639 Hunting, fishing, conservation, related technologies
640 Home & family management
641 Food & drink
642 Meals & table service
643 Housing & household equipment
644 Household utilities
645 Household furnishings
646 Sewing, clothing, management of personal and family life
647 Management of public households (Institutional housekeeping)
648 Housekeeping
649 Child rearing; home care of people with disabilities & illnesses
650 Management & auxiliary services
651 Office services
652 Processes of written communication
653 Shorthand
654 Codes
655 Servant's Training
656 Valet Training
657 Accounting
658 General management
659 Advertising & public relations
660 Chemical engineering
661 Technology of industrial chemicals
662 Technology of explosives, fuels, related products
663 Beverage technology
664 Food technology
665 Technology of industrial oils, fats, waxes, gases
666 Ceramic & allied technologies
667 Cleaning, color, coating, related technologies
668 Technology of other organic products
669 Metallurgy
670 Manufacturing
671 Metalworking processes & primary metal products
672 Iron, steel, other iron alloys
673 Nonferrous metals
674 Lumber processing, wood products, cork
675 Leather & fur processing
676 Pulp & paper technology
677 Textiles
678 Elastomers
679 Other products of specific kinds of materials
680 Manufacture of products for specific uses
681 Precision instruments & other devices
682 Blacksmithing
683 Hardware & household appliances
684 Furnishings & home workshops
685 Leather & fur goods, & related products
686 Printing & related activities
687 Clothing & accessories
688 Other final products, & packaging technology
689 Small trinkets and wards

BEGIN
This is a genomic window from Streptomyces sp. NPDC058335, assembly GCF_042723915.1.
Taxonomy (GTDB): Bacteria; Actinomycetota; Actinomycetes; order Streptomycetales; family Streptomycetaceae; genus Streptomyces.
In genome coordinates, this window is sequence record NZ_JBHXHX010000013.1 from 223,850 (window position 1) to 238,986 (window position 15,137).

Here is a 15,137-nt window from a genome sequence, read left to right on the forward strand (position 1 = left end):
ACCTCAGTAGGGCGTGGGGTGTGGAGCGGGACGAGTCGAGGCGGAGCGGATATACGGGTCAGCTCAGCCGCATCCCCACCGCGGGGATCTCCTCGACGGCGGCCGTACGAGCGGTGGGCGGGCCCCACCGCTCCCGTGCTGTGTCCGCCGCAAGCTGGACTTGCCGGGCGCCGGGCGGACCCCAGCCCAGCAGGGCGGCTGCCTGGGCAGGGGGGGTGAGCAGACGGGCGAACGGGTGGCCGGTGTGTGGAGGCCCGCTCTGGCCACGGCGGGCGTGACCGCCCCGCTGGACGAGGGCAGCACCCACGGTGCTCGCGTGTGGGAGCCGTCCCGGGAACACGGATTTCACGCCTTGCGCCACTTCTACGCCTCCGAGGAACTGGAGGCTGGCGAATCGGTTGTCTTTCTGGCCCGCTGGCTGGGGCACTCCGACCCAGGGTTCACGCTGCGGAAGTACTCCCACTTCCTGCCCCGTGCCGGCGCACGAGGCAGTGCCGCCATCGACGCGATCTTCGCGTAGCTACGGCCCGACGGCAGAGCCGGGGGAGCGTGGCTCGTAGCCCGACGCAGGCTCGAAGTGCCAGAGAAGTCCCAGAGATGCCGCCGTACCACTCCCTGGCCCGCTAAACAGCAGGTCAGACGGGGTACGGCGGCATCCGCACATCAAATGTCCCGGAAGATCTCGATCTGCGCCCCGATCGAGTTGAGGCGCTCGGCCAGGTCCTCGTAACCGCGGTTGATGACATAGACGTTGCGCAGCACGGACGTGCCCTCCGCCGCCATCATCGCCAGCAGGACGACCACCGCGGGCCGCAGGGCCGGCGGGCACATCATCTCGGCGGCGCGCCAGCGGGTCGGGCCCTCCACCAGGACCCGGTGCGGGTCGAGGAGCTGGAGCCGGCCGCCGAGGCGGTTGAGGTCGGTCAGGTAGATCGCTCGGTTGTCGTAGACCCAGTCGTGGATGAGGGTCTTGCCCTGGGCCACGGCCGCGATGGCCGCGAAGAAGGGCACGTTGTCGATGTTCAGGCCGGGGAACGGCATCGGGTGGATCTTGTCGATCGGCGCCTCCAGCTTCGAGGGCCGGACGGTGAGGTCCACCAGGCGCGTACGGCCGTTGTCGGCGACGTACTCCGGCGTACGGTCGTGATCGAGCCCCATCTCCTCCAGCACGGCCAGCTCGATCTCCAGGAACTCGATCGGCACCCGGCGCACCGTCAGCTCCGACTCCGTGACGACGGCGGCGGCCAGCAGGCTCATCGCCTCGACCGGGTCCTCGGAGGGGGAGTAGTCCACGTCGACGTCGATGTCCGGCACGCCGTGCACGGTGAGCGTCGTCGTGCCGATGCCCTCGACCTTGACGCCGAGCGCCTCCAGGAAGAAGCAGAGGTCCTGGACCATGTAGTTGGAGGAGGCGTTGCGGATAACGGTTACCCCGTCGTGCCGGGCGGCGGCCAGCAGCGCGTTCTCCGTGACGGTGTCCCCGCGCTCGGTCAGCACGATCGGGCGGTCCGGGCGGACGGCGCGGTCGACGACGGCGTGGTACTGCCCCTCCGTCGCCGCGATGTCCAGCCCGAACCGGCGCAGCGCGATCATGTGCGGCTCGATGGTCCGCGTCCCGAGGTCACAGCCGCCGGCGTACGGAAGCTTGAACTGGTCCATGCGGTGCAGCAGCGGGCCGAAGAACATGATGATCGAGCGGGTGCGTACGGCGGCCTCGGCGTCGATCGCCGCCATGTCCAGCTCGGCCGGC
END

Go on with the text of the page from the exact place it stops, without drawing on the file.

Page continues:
690 Construction of buildings
691 Building materials
692 Auxiliary construction practices
693 Construction in specific types of materials & for specific purposes
694 Wood construction
695 Roof covering
696 Utilities
697 Heating, ventilating, air-conditioning engineering
698 Detail finishing
699 Inscribing Runes
700 The Arts
701 Philosophy & theory of fine & decorative arts
702 Miscellany of fine & decorative arts
703 Dictionaries, encyclopedias, concordances of fine & decorative arts
704 Special topics in fine & decorative arts
705 Serial publications of fine & decorative arts
706 Organizations & management of fine & decorative arts
707 Education, research, related topics of fine & decorative arts
708 Galleries, museums, private collections of fine & decorative arts
709 History, geographic treatment, biography
710 Area planning & landscape architecture
711 Area planning (Civic art)
712 Landscape architecture (Landscape design)
713 Landscape architecture of trafficways
714 Water features in landscape architecture
715 Woody plants in landscape architecture
716 Herbaceous plants in landscape architecture
717 Structures in landscape architecture
718 Landscape design of cemeteries
719 Natural landscapes
720 Architecture
721 Architectural materials & structural elements
722 Architecture from earliest times to ca. 300
723 Architecture from ca. 300 to 1399
724 Architecture from 1400
725 Public structures
726 Buildings for religious & related purposes
727 Buildings for educational & research purposes
728 Residential & related buildings
729 Design & decoration of structures & accessories
730 Sculpture & related arts
731 Processes, forms, subjects of sculpture
732 Sculpture from earliest times to ca. 500, sculpture of non-literate peoples
733 Greek, Etruscan, Roman sculpture
734 Sculpture from ca. 500 to 1399
735 Sculpture from 1400
736 Carving & carvings
737 Numismatics & sigillography
738 Ceramic arts
739 Art metalwork
740 Graphic arts
741 Drawing & drawings
742 Perspective in drawing
743 Drawing & drawings by subject
744 Drawing the Fourth Dimension
745 Decorative arts
746 Textile arts
747 Interior decoration
748 Glass
749 Furniture & accessories
750 Painting
751 Techniques, procedures, apparatus, equipment, materials, forms
752 Color
753 Symbolism, allegory, mythology, legend
754 Genre paintings
755 Religion
756 Enchanted Paintings
757 Human figures
758 Nature, architectural subjects & cityscapes, other specific subjects
759 History, geographic treatment, biography
760 Printmaking & prints
761 Relief processes (Block printing)
762 Scriptoria
763 Lithographic processes (Planographic processes)
764 Chromolithography & serigraphy
765 Metal engraving
766 Mezzotinting, aquatinting, & related processes
767 Etching & drypoint
768 Demonic Engraving
769 Prints
770 Images
771 Spellbook [Image Spell]
772 Spellbook [Illusion Spell]
773 Pigment processes of printing
774 Hologramancy
775 Spellbook [Light Spell]
776 Spellbook [Dream Spell]
777 Spellbook [Divination Spell]